I had a 2004 9-5 that just had a major rear end smash due to an idiot. The impact was so hard it popped out the rear window and pushed the rear bumper to behind to where the gas tank was. Had my wife and 8 year old son in the backseat and were completely fine, doors opened and closed just fine even though the damaged extended that far in. The other guys needed an ambulance. I am a firm believer in the saftey aspect of these cars and am rapidly sourcing another 9-5 to replace it, I just cant go back now. That being said, I know how to turn a wrench and have a garage lift in my garage to service these things. They do have their foibles, but there is no reason for these cars to not last 500k if properly taken care of. Ride is good, heaters are like a furnace in winter weather and can handle just about anything you can throw at it. Id stick with the manuals tho. I am not a fan of anything Aisin autobox. The 2006+ got a facelift to give it the "Dame Edna" look which I cant say I am a fan of. The cheaper GM style interior also doesnt hold up as good as the 1999-2005 styles do. However to each their own.

  • Autoboy Autoboy on Jul 03, 2014

    I was recently looking to buy a new car. My choices came down to a VW Passat, Honda Accord, and Mazda6. Then I started to do more serious research. I keep a car about 12 years. I quickly learned that I don’t want any car with a CVT and Direct-Injection engine. Bye-bye Accord and Mazda6. The Accord has both, and the Mazda6 has Direct-Injection. The Passat had Direct-Injection in the 1.8 turbo. If I went for the TDI, I had to deal with the very-expensive-to-fix DSG, which is also terrible in stop & go driving. The only Passat that has a normal slushbox and decent engine was the Passat 2.5 automatic. But even that used with a sunroof is $18,000-$22,000. I was with a friend who was looking at an Audi and I saw a used 2008 Saab 9-5 in the lot. It had been traded in on a new 2014 Audi A6. The car was immaculate. Frankly it did look like it had just been driven off the proverbial showroom floor. Silver with a black leather interior. Yes, it’s the criticized post-2006 refresh, which I happen to love. I drove the car and put down a deposit. I then called a well-regarded independent Saab mechanic to check the car out. He said that the only thing it might need is the DIC Cassette, which runs about $400 with labor. I negotiated hard, knowing that the demand for preowned Saab’s isn’t great. I bought the car for $11,100 with 60,000 miles…and the car had brand-new Pirelli P7’s. So far the car has been incredible. Having owned a 1983 Saab 900 turbo years earlier, I always appreciated Saab’s for what they are. They are not for everyone, but are my kind of car. The 9-5 is very safe…and I’m not talking about all of the normal safety tests. I’m talking about a bulletproof structure…what really saves lives. The car is also very comfortable. I love the seats. Both front seats are 8-way adjustable, something that you never see on the Japanese. Even the rear seats are heated. In-fact, the passenger seat in the Accord is a joke…good for about a half-hour of sitting. I can drive my 2008 Saab 9-5 for 8 hours straight and I’m not fatigued. I regularly travel from New York to Boston and average 33 mpg. And that’s with some pretty steep hills. Passing at 40-70 mph is Porsche 911-like. My Saab mechanic was going through the points of the car and showed me the S (Sport) button on the shifter. He said, “You’ll have a lot of fun with that.” Boy was he right! My gosh, when engaged, the car has spectacular pickup. It’s exhilarating when that turbo kicks in. What’s interesting is that the first generation 9-5 was produced from 1998-2009…yet looks fresh. I love the interior also. Frankly, the dash is clean, gauges are clear, seats incredibly comfortable, and the trunk is huge. My only gripes has been the lack of cupholders, premium fuel, and mediocre stop & go fuel mileage. Considering the quality of car I purchased for $11,100 and what an equivalent new or used car would have cost me, I can buy an incredible amount of gasoline. Plus parts are plentiful because the same car was basically produced for 12 years. I also looked at the 2010-2011 Saab 9-5. I loved the body and interior (another 4” of rear seat legroom), but lack of parts were a consideration. Additionally, there have been panoramic moonroof issues, as well as rear light and heated seat issues. So don’t criticize what you don’t know. All car buyer’s needs are different. For me, I wanted a reasonably compact mid-size car that got decent gas mileage, easy to park (Manhattan is torture), fast, agile, and comfortable. As a bonus the car accelerates like a bat out of hell. Plus you rarely see another one on the road. It’s a shame that Saab is no longer producing cars. I hope to have my 2008 9-5 for the next 10 years.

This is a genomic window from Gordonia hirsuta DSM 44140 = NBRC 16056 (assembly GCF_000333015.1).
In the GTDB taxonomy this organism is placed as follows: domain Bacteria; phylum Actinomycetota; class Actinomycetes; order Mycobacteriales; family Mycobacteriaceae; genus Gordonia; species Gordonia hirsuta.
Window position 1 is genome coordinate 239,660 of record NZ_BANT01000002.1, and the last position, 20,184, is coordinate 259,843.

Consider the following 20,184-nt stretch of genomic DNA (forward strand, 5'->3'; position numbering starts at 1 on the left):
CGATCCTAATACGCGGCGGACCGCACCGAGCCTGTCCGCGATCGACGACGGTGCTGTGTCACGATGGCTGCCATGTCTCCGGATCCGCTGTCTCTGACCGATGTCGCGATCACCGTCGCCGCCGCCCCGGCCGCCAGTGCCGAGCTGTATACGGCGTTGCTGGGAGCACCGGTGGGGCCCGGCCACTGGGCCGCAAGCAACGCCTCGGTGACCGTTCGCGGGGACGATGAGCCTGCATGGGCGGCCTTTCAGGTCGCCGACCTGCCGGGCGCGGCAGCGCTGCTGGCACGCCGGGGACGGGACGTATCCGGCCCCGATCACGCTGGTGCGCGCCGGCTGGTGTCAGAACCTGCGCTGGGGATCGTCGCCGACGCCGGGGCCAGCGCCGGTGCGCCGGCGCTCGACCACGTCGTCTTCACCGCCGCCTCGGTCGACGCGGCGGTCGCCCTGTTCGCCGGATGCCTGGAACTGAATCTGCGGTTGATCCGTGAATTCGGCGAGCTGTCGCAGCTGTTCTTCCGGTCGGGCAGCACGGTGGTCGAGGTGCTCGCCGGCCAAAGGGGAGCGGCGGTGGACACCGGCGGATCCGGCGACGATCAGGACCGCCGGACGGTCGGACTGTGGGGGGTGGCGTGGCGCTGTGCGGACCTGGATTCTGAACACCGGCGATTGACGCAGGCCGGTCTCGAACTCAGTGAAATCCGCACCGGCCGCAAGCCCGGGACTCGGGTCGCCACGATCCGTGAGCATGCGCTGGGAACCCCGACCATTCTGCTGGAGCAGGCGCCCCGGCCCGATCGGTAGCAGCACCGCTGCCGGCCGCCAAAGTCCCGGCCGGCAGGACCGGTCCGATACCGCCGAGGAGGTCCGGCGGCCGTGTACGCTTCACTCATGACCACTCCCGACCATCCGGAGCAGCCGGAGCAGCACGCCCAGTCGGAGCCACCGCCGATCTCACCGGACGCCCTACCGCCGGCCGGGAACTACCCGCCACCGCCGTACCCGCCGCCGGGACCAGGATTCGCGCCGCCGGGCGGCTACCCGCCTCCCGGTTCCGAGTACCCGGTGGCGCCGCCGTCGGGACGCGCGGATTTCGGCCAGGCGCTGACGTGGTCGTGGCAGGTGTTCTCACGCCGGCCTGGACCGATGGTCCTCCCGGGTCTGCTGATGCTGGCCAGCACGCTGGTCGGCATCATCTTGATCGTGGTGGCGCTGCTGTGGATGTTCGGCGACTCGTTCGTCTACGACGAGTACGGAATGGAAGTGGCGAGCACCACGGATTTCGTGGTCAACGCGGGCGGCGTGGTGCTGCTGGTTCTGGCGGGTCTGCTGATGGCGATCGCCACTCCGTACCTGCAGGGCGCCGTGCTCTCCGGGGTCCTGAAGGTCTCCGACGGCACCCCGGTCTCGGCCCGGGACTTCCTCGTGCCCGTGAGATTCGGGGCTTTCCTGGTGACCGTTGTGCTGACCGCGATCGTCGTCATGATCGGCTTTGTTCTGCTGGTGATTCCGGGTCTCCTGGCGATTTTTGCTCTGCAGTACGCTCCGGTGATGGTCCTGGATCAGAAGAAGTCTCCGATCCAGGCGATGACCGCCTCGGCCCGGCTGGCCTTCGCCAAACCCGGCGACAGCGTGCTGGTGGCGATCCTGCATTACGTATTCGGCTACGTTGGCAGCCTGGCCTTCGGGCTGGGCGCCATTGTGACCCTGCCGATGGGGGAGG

• Ted Lulis Head gaskets and Toyota putting my kids through college👍️
  • Leonard Ostrander Plants don't unionize. People do, and yes, of course the workers should organize.
  • Jalop1991 Here's something EVangelists don't want to talk about, and why range is important: battery warranties, by industry standard, specify that nothing's wrong with the battery, and they won't replace it, as long as it is able to carry 70% or more of its specified capacity.So you need a lot of day 1 capacity so that down the road, when you're at 70% capacity with a "fully functioning, no problem" car, you're not stuck in used Nissan Leaf territory."Nothing to see here, move along."There's also the question of whether any factory battery warranty survives past the original new car owner. So it's prudent of any second owner to ask that question specifically, and absent any direct written warranty, assume that the second and subsequent owners own any battery problems that may arise.And given that the batteries are a HUGE expense, much more so than an ICE, such exposure is equally huge."Nothing to see here, move along."
  • Roger hopkins The car is in Poland??? It does look good tho...
  • Kwik_Shift_Pro4X The push for EV's is part of the increase in our premiums. Any damage near the battery pack and the car is a total loss.